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Rare-Earth Metals from Coal

Ever heard of Yttrium? It's what's called a 'rare‑earth element', one of seventeen rare‑earth elements.

Ever heard of Yttrium? It’s what’s called a ‘rare‑earth element’, one of seventeen rare‑earth elements. Despite the name, though, they’re relatively plentiful. They’re called rare because they usually occur together in rocks, and are difficult to separate from one another. They aren’t found in large concentrated deposits like other elements either.

But in fact, they are used quite a bit in industry. They’re used to make lasers, x‑ray machines, magnets, fluorescent lamps, computers, and other high‑tech equipment. Eighty‑five percent of the world’s rare‑earths come from China. Because of ever-more pervasive technology, the need for rare‑earths is increasing every year. That’s why researchers at Penn State University are working on a system to make them easier to extract from American coal.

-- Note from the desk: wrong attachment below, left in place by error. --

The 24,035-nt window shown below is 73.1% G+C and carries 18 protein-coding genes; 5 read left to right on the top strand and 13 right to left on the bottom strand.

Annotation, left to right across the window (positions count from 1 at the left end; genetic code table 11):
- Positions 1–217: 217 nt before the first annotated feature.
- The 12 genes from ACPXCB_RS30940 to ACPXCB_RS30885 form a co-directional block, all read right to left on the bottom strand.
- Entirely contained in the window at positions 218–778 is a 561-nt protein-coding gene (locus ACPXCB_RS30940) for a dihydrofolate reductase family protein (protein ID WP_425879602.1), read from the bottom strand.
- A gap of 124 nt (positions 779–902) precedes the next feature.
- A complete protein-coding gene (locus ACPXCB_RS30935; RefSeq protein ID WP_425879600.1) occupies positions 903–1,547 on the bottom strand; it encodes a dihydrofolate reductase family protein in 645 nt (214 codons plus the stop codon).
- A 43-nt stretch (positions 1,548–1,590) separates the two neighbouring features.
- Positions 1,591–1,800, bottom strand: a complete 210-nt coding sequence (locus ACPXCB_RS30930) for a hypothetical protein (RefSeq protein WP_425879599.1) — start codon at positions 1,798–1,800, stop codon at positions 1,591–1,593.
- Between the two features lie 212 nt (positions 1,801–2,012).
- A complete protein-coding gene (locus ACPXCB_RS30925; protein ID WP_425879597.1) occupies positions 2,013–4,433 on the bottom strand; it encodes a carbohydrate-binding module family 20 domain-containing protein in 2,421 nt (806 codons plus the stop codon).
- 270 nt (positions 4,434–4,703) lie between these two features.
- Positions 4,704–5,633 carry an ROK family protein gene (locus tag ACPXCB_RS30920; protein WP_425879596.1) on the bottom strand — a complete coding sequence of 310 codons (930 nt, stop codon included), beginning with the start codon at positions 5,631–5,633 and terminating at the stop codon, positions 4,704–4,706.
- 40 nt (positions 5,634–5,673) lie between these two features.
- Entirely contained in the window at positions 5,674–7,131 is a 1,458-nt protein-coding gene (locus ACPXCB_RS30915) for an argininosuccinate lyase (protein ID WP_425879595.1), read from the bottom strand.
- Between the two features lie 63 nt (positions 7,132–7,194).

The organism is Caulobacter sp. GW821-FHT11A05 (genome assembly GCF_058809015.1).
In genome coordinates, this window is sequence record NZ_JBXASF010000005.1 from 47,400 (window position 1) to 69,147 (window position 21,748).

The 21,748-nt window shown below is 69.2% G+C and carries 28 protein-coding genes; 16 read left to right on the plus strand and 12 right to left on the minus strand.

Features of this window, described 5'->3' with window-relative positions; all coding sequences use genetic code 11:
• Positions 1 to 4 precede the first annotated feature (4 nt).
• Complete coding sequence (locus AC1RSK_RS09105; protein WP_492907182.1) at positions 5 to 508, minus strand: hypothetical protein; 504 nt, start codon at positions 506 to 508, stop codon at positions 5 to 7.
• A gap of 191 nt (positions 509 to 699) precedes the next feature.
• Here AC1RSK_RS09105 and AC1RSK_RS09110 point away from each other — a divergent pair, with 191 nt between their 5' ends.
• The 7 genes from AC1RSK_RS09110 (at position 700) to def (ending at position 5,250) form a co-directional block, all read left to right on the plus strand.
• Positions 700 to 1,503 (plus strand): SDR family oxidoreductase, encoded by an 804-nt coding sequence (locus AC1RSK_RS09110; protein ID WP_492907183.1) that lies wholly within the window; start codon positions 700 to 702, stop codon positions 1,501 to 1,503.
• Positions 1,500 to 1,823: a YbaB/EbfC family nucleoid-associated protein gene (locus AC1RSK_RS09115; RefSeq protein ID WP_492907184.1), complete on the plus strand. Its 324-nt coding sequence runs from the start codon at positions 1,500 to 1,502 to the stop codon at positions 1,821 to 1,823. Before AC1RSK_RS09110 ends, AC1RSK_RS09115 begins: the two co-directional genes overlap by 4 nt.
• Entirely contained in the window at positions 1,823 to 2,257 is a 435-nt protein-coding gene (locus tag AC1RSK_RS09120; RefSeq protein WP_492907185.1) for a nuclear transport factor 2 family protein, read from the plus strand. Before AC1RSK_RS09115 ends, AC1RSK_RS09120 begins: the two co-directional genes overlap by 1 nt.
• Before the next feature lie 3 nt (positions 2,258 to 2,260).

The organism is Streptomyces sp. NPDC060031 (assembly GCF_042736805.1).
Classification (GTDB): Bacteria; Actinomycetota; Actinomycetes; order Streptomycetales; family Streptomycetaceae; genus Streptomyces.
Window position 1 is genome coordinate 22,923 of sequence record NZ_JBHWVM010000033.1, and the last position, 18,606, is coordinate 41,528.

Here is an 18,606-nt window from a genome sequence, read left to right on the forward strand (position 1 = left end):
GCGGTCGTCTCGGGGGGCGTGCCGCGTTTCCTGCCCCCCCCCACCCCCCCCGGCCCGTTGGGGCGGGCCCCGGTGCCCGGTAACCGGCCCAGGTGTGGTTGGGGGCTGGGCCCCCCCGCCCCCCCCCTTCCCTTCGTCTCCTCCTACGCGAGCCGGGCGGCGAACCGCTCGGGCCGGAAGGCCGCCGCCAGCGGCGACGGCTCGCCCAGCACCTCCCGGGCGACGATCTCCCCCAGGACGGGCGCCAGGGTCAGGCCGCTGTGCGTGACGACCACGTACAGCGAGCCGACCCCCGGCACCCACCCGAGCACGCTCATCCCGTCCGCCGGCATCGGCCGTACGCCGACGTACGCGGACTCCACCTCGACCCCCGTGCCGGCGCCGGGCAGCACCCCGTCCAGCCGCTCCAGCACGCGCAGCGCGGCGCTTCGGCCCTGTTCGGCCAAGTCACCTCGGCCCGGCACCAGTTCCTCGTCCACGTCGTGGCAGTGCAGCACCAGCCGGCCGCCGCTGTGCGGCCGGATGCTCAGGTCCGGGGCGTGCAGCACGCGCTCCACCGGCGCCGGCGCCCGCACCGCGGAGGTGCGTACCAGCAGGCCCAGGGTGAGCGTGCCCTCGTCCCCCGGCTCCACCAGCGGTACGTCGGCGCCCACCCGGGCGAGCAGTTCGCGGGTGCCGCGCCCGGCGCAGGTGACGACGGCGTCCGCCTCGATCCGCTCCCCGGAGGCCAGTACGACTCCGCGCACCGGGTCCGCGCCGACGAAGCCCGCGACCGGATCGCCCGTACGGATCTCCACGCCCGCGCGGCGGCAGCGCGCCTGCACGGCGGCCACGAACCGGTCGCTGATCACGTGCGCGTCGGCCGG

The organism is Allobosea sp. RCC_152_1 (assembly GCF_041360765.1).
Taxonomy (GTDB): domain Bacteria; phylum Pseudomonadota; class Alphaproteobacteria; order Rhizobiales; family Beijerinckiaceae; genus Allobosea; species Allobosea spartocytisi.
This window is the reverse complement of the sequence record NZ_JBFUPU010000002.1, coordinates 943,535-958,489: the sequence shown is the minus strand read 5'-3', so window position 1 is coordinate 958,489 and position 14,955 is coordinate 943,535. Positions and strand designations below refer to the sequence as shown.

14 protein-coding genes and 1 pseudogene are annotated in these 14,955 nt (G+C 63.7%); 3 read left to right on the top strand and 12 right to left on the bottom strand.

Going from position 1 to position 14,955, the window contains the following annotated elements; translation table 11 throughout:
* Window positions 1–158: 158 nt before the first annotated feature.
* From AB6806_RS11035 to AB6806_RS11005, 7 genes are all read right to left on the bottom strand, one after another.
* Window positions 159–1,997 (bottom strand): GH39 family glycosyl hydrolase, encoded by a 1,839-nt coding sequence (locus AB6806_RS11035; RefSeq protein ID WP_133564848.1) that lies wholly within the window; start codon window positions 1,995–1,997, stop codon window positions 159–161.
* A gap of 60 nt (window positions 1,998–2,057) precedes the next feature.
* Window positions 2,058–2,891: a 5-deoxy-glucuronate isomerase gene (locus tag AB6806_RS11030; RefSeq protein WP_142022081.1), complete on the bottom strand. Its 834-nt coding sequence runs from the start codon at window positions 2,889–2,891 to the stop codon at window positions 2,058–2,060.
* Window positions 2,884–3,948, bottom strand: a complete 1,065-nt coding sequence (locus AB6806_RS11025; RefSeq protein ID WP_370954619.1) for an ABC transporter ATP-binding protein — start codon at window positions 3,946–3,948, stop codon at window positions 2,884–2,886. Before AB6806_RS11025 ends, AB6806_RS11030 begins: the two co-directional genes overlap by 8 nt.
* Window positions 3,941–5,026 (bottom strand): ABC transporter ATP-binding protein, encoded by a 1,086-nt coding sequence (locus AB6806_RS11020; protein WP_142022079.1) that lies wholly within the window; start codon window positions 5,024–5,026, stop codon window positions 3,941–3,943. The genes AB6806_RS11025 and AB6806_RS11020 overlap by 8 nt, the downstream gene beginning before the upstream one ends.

Rare‑earths stick to the surface of molecules found in coal. In the past, they could be extracted by a process called roasting, but that takes a lot of energy and concentrated acids. The scientists experimented to find a new way to extract the elements with a more environmentally friendly and less expensive system.

Don’t we need that coal to make electricity? The best part is, there are more rare‑earths found in poorer coal and the coal‑shale located at the top of the coal deposit than in the best coal for power generation. The researchers found that ammonium sulfate worked the best, and once their technique is perfected, they’ll be able to extract rare‑earths out of discarded coal.

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